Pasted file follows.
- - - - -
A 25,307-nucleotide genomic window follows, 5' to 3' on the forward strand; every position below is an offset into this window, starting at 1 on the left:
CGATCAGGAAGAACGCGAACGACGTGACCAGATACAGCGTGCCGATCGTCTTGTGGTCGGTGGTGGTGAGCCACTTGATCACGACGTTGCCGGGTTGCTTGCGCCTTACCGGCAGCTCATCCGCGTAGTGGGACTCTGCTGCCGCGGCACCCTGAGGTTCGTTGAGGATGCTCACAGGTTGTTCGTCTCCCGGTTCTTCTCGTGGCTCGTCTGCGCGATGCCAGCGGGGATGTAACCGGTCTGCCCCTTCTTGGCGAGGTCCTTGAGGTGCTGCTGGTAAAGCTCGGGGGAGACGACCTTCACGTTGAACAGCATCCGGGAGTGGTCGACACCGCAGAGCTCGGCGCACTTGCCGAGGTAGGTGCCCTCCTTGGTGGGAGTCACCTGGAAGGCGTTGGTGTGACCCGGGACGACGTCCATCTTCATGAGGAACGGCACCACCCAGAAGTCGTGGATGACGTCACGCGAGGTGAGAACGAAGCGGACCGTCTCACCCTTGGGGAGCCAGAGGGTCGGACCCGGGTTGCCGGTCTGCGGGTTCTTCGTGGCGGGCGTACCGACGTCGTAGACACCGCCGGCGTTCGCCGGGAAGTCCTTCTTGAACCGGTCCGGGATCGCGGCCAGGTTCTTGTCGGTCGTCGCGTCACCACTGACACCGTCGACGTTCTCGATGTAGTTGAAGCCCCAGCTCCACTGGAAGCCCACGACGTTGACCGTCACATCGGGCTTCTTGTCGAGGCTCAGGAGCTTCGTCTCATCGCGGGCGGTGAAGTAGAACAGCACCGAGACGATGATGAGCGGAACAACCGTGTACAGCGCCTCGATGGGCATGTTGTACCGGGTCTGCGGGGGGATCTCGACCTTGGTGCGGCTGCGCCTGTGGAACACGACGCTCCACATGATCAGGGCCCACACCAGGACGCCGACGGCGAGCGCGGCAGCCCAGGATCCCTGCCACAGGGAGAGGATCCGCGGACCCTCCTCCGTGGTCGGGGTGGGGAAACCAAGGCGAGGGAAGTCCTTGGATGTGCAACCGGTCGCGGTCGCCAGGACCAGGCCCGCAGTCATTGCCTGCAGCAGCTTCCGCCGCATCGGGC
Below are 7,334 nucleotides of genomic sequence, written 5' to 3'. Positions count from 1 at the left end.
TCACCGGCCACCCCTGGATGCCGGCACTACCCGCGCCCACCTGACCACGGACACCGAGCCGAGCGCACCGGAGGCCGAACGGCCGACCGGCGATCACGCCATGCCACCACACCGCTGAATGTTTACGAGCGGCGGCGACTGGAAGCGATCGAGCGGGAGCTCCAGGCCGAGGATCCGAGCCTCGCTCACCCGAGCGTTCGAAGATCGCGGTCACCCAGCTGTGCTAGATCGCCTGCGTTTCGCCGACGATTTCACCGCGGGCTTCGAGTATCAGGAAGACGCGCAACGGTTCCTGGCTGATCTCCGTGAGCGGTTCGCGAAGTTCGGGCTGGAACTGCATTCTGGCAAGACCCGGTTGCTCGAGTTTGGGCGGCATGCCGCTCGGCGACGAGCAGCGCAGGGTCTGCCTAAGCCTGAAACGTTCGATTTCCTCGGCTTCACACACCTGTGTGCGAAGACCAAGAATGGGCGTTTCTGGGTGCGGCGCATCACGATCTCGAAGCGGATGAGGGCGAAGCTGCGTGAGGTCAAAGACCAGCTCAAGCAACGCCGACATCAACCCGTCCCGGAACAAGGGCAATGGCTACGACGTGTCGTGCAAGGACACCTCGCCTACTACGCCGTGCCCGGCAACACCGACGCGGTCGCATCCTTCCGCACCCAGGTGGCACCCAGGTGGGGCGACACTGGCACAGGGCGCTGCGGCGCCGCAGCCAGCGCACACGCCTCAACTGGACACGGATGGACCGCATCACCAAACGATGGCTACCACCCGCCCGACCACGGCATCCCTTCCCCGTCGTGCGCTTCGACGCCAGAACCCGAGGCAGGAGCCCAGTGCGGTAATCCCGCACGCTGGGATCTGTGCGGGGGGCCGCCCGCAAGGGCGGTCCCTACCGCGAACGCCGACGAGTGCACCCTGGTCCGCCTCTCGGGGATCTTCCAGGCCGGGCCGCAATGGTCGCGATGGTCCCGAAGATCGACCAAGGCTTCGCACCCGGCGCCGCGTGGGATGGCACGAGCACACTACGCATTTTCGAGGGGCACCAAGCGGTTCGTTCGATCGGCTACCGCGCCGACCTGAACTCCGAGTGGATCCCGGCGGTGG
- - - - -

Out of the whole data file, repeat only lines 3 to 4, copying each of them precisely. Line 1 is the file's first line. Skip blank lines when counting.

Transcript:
Below are 7,334 nucleotides of genomic sequence, written 5' to 3'. Positions count from 1 at the left end.
TCACCGGCCACCCCTGGATGCCGGCACTACCCGCGCCCACCTGACCACGGACACCGAGCCGAGCGCACCGGAGGCCGAACGGCCGACCGGCGATCACGCCATGCCACCACACCGCTGAATGTTTACGAGCGGCGGCGACTGGAAGCGATCGAGCGGGAGCTCCAGGCCGAGGATCCGAGCCTCGCTCACCCGAGCGTTCGAAGATCGCGGTCACCCAGCTGTGCTAGATCGCCTGCGTTTCGCCGACGATTTCACCGCGGGCTTCGAGTATCAGGAAGACGCGCAACGGTTCCTGGCTGATCTCCGTGAGCGGTTCGCGAAGTTCGGGCTGGAACTGCATTCTGGCAAGACCCGGTTGCTCGAGTTTGGGCGGCATGCCGCTCGGCGACGAGCAGCGCAGGGTCTGCCTAAGCCTGAAACGTTCGATTTCCTCGGCTTCACACACCTGTGTGCGAAGACCAAGAATGGGCGTTTCTGGGTGCGGCGCATCACGATCTCGAAGCGGATGAGGGCGAAGCTGCGTGAGGTCAAAGACCAGCTCAAGCAACGCCGACATCAACCCGTCCCGGAACAAGGGCAATGGCTACGACGTGTCGTGCAAGGACACCTCGCCTACTACGCCGTGCCCGGCAACACCGACGCGGTCGCATCCTTCCGCACCCAGGTGGCACCCAGGTGGGGCGACACTGGCACAGGGCGCTGCGGCGCCGCAGCCAGCGCACACGCCTCAACTGGACACGGATGGACCGCATCACCAAACGATGGCTACCACCCGCCCGACCACGGCATCCCTTCCCCGTCGTGCGCTTCGACGCCAGAACCCGAGGCAGGAGCCCAGTGCGGTAATCCCGCACGCTGGGATCTGTGCGGGGGGCCGCCCGCAAGGGCGGTCCCTACCGCGAACGCCGACGAGTGCACCCTGGTCCGCCTCTCGGGGATCTTCCAGGCCGGGCCGCAATGGTCGCGATGGTCCCGAAGATCGACCAAGGCTTCGCACCCGGCGCCGCGTGGGATGGCACGAGCACACTACGCATTTTCGAGGGGCACCAAGCGGTTCGTTCGATCGGCTACCGCGCCGACCTGAACTCCGAGTGGATCCCGGCGGTGG